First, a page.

Incoming signal - eyes have detected image - intelligent association is initiated - information is processed. It is a dog. Just now my eyes have noticed our lively and cuddly family dog Bernstein. He lies happily panting under a luscious green apple tree. Our brain is the creator of this scenerie. But how does the complex interconnection work in the network of millions and millions of nerve cells that make up our brain? The hot topic in research is organoids!
Basically, these miniature organs have gained popularity - deservedly. They are considered promising models for researching human physiology and provide important insights into the development of diseases. At the NMI Natural and Medical Sciences Institute in Reutlingen, a method has now been developed in close cooperation with the Max Planck Institute for Molecular Biomedicine in Münster and the University of Osnabrück that enables better recording of the activity of brain organoids. Nevertheless, the tissue-like, three-dimensional structure of the organoid is not the same as the human brain.
What are these mini-brains actually made of?
Brain organoids are cell assemblies of nerve cells. The cells that are necessary as basic building blocks for the formation of the brain organoid are generated from human, so-called pluripotent stem cells. These pluripotent cells can develop into all cell types of the body. Basically, the mini-brains are a random arrangement of nerve cells. However, in addition to nerve cells, other cell types can also be integrated, for example to improve the supply of nutrients. Piece by piece, the cells are attached to each other, resulting in a complex interconnection. In this way, not only "small brains" but also other "organs" can be grown in the petri dish. Although the neurons form a simplified network among themselves do not have the ability to control directional activities. Thoughts, as they arise in a human brain, cannot develop within the small "cell clumps".
The brain - a networking talent!
Basically, the complexity of the brain arises from the network activity of millions and millions of cells. These signals can be measured as electrical activity via electrodes and encode all incoming, processed and outgoing information. You remember Bernstein's exemplary perception process at the beginning of the article? Each area of the brain performs a different task. A signal arrives, is processed by various brain structures and associated in another with the cute family dog. In a brain organoid, there are no different areas that can map thoughts. Nevertheless, electrical activities can be measured. Are these activities comparable to those in the human brain? - No. The difference is the quantity and regularity. The small mini-brains only show spontaneous and significantly less activity.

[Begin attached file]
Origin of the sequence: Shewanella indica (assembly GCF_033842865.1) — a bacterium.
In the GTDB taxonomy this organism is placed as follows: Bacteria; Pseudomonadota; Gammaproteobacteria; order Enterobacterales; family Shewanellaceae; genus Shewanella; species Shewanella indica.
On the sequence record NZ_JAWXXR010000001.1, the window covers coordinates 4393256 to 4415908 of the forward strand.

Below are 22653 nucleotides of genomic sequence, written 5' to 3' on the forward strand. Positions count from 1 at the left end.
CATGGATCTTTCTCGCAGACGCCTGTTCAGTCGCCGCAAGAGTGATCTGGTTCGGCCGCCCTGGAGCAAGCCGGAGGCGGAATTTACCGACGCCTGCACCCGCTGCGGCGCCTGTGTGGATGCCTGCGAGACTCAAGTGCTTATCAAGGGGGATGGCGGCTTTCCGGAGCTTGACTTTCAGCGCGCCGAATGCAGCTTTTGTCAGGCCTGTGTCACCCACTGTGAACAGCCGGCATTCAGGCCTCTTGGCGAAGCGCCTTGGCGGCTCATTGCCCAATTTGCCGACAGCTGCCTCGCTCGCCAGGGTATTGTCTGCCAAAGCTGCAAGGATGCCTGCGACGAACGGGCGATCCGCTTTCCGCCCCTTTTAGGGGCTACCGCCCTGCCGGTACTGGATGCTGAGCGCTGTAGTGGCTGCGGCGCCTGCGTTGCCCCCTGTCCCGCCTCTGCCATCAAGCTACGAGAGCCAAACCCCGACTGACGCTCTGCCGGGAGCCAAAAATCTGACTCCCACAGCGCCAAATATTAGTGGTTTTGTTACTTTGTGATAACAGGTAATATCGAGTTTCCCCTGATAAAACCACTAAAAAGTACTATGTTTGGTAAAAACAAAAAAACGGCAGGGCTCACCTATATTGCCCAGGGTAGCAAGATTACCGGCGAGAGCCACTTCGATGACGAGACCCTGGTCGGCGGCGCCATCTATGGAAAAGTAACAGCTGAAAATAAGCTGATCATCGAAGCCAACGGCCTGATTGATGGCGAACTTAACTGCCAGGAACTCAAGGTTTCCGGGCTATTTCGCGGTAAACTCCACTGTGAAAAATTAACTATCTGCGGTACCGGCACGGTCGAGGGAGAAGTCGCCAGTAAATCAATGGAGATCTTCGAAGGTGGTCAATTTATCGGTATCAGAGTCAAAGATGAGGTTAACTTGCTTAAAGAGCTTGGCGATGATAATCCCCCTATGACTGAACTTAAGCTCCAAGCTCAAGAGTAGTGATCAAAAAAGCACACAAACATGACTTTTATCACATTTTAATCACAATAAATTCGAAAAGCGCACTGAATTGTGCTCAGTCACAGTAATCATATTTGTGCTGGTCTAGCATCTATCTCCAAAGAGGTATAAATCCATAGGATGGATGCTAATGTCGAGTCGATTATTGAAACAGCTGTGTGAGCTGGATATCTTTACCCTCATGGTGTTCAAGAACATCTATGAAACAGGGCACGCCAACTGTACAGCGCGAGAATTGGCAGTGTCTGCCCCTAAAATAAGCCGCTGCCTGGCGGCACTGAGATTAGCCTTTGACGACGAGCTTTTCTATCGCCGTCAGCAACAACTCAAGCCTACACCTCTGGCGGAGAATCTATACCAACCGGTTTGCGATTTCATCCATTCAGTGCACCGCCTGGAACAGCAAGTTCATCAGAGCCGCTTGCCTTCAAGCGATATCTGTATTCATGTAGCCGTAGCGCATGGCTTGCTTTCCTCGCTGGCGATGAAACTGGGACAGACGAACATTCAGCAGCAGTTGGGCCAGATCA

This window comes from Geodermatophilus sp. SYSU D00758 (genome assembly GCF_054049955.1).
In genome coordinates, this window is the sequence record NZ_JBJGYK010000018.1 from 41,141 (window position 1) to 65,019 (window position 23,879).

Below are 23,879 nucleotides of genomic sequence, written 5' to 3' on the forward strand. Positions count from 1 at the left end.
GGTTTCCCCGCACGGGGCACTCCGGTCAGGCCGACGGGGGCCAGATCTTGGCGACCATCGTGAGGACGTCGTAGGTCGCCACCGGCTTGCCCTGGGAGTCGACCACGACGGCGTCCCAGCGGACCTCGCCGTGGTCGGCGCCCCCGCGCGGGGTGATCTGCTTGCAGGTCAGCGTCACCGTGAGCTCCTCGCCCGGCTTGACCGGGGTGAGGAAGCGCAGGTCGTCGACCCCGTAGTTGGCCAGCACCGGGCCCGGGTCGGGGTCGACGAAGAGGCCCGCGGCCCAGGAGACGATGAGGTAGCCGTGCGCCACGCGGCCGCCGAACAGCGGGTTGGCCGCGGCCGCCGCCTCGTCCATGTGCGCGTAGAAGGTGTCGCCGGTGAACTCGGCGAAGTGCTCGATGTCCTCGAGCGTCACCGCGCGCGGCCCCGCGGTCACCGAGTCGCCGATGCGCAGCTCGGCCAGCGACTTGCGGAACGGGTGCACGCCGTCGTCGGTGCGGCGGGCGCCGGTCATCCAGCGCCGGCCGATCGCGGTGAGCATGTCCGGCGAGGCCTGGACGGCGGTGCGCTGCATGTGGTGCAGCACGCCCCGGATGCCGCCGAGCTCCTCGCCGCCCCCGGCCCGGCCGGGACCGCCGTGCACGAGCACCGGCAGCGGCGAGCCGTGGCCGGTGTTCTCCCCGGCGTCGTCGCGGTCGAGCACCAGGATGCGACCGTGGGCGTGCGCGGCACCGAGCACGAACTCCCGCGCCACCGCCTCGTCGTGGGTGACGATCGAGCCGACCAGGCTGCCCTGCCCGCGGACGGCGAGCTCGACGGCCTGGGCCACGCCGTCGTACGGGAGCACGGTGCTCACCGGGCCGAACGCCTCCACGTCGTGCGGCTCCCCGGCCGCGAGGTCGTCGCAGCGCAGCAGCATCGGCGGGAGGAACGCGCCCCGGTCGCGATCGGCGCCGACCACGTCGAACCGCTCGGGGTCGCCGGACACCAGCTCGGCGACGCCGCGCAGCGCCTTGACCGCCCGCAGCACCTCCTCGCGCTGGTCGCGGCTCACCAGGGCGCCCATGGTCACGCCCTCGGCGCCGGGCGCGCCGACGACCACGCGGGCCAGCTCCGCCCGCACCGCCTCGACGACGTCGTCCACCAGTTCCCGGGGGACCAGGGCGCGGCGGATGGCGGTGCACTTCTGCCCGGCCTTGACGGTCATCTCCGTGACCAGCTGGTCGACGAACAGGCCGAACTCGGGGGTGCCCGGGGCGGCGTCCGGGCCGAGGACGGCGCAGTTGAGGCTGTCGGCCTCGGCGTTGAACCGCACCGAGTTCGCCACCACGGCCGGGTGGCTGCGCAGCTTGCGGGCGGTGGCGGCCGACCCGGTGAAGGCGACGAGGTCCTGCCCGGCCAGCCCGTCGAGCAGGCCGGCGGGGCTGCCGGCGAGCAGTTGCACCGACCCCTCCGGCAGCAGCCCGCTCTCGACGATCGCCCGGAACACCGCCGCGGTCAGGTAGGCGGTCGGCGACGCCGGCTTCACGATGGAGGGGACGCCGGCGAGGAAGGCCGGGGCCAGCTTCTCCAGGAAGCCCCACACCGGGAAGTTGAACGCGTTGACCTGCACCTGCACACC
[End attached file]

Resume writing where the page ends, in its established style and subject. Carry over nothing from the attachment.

Hammock for the mini-brain
One challenge with the small mini-brains: the small, roundish structure. This makes it difficult to measure the spontaneous electrical signals. The complexity inside the organoid can only be described inadequately with common measuring systems. Invasive electrodes that destroy the network or a limited number of electrodes impair the measurement.
To overcome these difficulties, the group of Dr. Peter D. Jones, group leader of Biomedical Micro- and Nanotechnology at the NMI in Reutlingen, has constructed a small, net-like "hammock" in which a large number of microelectrodes are embedded. When the organoid is placed on the hammock, it begins to grow through the meshes of the net. The integrated electrodes disappear inside the mini-brain, where they can record activity. Embedded in the microelectrode hammock, the brain organoids can be cultivated for over a year. This allows activity measurement during the development and growth of the cell aggregate. In the future, it would be conceivable to integrate chemical sensors to monitor the biochemical milieu, as well as a three-dimensional scaffold structure to allow even more measurement points in an organoid.
What's the point?
The Results of these activity measurements shed light on the fundamentals of neuronal network activity and provide valuable data on the development of neuronal connections. Findings like these are important because neuronal research in other model systems is ethically highly controversial. Primate experiments and human models are considered ethically unsound in many respects. However, we need to make progress in understanding and treating neurological diseases. Organoids are biologically like humans, but otherwise far from being human. The miniature brain overcomes the problem of unethical, human models and makes a great contribution to innovative in vitro research.
Isn't it nice to be able to perceive the world and see the dog next to a lush green apple tree? What do you think now? Feel free to share, we'd love to hear your thoughts!